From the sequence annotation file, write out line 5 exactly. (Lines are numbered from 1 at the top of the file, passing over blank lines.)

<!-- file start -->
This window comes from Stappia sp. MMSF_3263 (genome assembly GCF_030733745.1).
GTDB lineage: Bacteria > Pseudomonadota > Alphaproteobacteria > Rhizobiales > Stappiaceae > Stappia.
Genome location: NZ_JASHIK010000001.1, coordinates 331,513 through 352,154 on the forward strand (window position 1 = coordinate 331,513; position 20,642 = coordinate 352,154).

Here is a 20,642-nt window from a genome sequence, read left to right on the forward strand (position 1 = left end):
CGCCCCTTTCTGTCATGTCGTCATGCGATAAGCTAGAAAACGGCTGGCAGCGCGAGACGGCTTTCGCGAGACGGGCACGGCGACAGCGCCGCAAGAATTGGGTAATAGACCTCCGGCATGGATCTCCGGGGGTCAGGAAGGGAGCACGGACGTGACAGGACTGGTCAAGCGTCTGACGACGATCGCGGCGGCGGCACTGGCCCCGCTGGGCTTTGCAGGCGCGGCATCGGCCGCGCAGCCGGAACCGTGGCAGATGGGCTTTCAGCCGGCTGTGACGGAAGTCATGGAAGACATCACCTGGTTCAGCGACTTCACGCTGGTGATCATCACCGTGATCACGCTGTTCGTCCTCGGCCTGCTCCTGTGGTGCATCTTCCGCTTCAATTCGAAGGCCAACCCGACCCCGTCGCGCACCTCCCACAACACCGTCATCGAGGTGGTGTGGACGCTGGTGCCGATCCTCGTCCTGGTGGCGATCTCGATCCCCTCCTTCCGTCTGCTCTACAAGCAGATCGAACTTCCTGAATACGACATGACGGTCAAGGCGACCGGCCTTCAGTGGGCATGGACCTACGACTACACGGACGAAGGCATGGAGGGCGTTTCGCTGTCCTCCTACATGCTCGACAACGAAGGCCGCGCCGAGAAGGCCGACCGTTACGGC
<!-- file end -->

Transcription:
CGCCCCTTTCTGTCATGTCGTCATGCGATAAGCTAGAAAACGGCTGGCAGCGCGAGACGGCTTTCGCGAGACGGGCACGGCGACAGCGCCGCAAGAATTGGGTAATAGACCTCCGGCATGGATCTCCGGGGGTCAGGAAGGGAGCACGGACGTGACAGGACTGGTCAAGCGTCTGACGACGATCGCGGCGGCGGCACTGGCCCCGCTGGGCTTTGCAGGCGCGGCATCGGCCGCGCAGCCGGAACCGTGGCAGATGGGCTTTCAGCCGGCTGTGACGGAAGTCATGGAAGACATCACCTGGTTCAGCGACTTCACGCTGGTGATCATCACCGTGATCACGCTGTTCGTCCTCGGCCTGCTCCTGTGGTGCATCTTCCGCTTCAATTCGAAGGCCAACCCGACCCCGTCGCGCACCTCCCACAACACCGTCATCGAGGTGGTGTGGACGCTGGTGCCGATCCTCGTCCTGGTGGCGATCTCGATCCCCTCCTTCCGTCTGCTCTACAAGCAGATCGAACTTCCTGAATACGACATGACGGTCAAGGCGACCGGCCTTCAGTGGGCATGGACCTACGACTACACGGACGAAGGCATGGAGGGCGTTTCGCTGTCCTCCTACATGCTCGACAACGAAGGCCGCGCCGAGAAGGCCGACCGTTACGGC